From your blog post, I like “Improve Planet as a Planet”. As you say in your post, the webpage experience somewhat sucks, but maybe there’s some potential to do things like leverage https://www.reddit.com/r/MozillaTech/ or other re-publishing options for those who don’t use a feed reader and don’t like the raw web experience.

Thanks for taking on Planet Mozilla!


(Benjamin Kerensa) #7

I <3 all planets (Mozilla, Ubuntu, Debian, OpenStack which is a newer project and still felt a Planet was neccesary)

Mike don’t kill our Planet :wink: we already have folks trying to push everyone off Mailman to Discourse and you don’t want to be that guy!


(Akshay) #8

Under “improve planet as planet” option, I like the approach that River5 takes, that is, having various planets inside one planet. But this software is missing some features as of now and can’t be directly used.

Also, it is true that planet doesn’t completely serve its purpose for me (which is to keep up with all of the community) as all of the community is not blogging or is not added on planet.

A planet of my dreams would be one place where one can potentially listen to every mozillian out there about what’s happening in their lives.


(J. Ryan Stinnett) #9

My feelings are similar to @asutherland’s post above. I also follow the Mozilla planet in my RSS reader (NewsBlur). Nearly all of the posts are of interest to me, and it’s easy to skip over the ones that aren’t.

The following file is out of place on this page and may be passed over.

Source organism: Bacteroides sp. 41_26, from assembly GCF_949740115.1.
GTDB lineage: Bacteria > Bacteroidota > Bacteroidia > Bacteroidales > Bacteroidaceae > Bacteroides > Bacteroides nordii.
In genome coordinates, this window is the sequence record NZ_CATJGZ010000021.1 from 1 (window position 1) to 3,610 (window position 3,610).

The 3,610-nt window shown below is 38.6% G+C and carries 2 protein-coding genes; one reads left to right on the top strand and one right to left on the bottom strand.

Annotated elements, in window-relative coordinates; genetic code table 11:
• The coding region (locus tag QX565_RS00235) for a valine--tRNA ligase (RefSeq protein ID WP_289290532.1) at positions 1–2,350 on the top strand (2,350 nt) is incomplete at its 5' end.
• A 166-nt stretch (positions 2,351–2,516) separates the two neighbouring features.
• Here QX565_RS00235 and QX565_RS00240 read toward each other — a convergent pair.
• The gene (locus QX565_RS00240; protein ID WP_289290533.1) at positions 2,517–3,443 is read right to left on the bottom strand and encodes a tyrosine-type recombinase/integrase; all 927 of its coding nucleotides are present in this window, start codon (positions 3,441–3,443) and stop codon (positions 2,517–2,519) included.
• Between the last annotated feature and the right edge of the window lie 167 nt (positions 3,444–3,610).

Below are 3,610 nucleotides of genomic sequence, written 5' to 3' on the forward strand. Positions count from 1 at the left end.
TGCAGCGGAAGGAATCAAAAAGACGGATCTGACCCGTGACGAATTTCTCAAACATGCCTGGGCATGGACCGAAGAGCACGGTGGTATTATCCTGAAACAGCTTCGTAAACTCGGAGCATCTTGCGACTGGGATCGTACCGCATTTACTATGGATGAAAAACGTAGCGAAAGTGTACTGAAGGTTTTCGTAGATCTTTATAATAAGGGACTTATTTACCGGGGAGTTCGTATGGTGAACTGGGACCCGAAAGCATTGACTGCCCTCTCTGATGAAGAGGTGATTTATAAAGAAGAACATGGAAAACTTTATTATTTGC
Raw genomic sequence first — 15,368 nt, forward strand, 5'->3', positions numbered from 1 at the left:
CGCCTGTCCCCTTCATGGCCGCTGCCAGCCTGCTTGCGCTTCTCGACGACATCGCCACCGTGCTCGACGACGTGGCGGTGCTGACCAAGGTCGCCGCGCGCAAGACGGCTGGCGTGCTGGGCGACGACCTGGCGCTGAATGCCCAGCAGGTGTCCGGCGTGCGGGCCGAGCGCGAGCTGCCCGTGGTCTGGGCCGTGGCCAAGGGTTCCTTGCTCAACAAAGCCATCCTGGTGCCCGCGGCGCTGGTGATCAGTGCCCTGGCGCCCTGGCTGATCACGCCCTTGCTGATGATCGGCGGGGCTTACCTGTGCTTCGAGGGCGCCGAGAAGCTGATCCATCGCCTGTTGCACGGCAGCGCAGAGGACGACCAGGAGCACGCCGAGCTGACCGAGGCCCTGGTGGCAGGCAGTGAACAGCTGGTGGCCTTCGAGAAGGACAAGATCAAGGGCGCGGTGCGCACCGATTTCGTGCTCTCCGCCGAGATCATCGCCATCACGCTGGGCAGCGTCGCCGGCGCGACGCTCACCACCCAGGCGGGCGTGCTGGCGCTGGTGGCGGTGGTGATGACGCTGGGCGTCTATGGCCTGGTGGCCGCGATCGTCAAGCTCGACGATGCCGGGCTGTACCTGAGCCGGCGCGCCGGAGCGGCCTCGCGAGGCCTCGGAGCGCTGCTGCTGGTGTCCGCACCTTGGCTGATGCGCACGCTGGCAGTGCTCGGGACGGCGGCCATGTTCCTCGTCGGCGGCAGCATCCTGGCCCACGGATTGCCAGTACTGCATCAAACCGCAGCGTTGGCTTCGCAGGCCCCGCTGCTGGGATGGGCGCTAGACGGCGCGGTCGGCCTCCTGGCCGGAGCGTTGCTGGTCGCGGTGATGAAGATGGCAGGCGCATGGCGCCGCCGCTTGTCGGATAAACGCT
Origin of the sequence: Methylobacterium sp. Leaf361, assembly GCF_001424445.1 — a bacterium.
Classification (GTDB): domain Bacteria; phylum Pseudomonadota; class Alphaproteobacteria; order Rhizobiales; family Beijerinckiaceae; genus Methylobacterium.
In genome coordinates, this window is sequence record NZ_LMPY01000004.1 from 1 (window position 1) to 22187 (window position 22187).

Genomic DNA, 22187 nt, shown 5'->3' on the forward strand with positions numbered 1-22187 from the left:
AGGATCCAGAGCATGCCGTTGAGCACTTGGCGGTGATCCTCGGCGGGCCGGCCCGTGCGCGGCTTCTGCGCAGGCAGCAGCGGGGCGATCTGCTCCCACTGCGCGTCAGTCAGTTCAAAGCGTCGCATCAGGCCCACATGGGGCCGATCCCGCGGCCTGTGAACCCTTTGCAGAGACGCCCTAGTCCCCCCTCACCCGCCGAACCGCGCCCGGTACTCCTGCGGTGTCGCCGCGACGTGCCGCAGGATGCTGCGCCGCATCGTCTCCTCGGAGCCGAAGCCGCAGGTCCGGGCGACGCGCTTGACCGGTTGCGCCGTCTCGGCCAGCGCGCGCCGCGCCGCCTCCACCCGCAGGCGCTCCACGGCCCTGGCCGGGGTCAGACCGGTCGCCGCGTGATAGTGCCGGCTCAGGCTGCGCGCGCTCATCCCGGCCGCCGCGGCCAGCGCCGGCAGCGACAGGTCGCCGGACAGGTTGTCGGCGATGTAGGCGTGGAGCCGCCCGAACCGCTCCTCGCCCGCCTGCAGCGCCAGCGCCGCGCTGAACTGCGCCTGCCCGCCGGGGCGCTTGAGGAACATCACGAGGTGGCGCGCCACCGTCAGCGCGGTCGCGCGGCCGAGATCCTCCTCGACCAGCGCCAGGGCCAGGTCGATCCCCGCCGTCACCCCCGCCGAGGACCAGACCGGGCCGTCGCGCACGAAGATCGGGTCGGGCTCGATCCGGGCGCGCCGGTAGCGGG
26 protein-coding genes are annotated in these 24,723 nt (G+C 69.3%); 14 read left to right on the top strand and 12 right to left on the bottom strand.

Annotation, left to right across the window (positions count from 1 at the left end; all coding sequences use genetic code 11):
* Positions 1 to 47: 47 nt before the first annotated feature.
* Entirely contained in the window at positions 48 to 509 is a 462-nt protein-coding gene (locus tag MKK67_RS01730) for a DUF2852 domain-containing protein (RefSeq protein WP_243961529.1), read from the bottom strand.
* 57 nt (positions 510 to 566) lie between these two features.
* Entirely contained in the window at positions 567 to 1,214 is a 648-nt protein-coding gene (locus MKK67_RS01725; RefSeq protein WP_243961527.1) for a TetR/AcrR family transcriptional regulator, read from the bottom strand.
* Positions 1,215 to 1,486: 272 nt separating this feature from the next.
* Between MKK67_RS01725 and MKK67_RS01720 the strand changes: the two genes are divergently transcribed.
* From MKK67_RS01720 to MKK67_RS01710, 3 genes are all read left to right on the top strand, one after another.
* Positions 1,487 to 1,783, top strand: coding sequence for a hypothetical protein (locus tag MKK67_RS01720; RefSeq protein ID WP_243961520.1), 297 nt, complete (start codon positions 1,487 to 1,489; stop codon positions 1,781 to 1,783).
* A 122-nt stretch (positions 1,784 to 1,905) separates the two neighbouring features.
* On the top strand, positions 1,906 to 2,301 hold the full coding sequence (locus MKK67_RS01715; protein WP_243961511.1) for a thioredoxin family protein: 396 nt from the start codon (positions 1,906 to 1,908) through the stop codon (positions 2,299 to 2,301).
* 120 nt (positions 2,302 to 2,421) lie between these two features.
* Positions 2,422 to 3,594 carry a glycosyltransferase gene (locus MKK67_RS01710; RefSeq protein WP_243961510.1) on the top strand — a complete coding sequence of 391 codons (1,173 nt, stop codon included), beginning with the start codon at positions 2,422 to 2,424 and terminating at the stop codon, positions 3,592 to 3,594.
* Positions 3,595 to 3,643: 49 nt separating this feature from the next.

Honestly I don’t see too much that needs changing, but if we want to swap out the planet software for something easier to maintain, that’s seems like a good path. So I guess path 1 (leave it as is) or path 2 (improve it as communication hub) seem best to me.


(Wladimir Palant) #10

It seems that I’ve been reading Planet via Thunderbird since 2009. While the web interface clearly has issues for me, a news reader is already a lot better because it doesn’t display a huge list of blog posts all at once and indicates the ones you didn’t read yet (or marked for reading later). In addition to that, I’ve been fighting the noise on Planet with message filters, Air Mozilla announcements are removed for example - there is no way I’ll watch an hour of video for the slight chance of getting useful information. There are a bunch of other blogs being filtered out as well, these are writing about topics that are of no interest to me.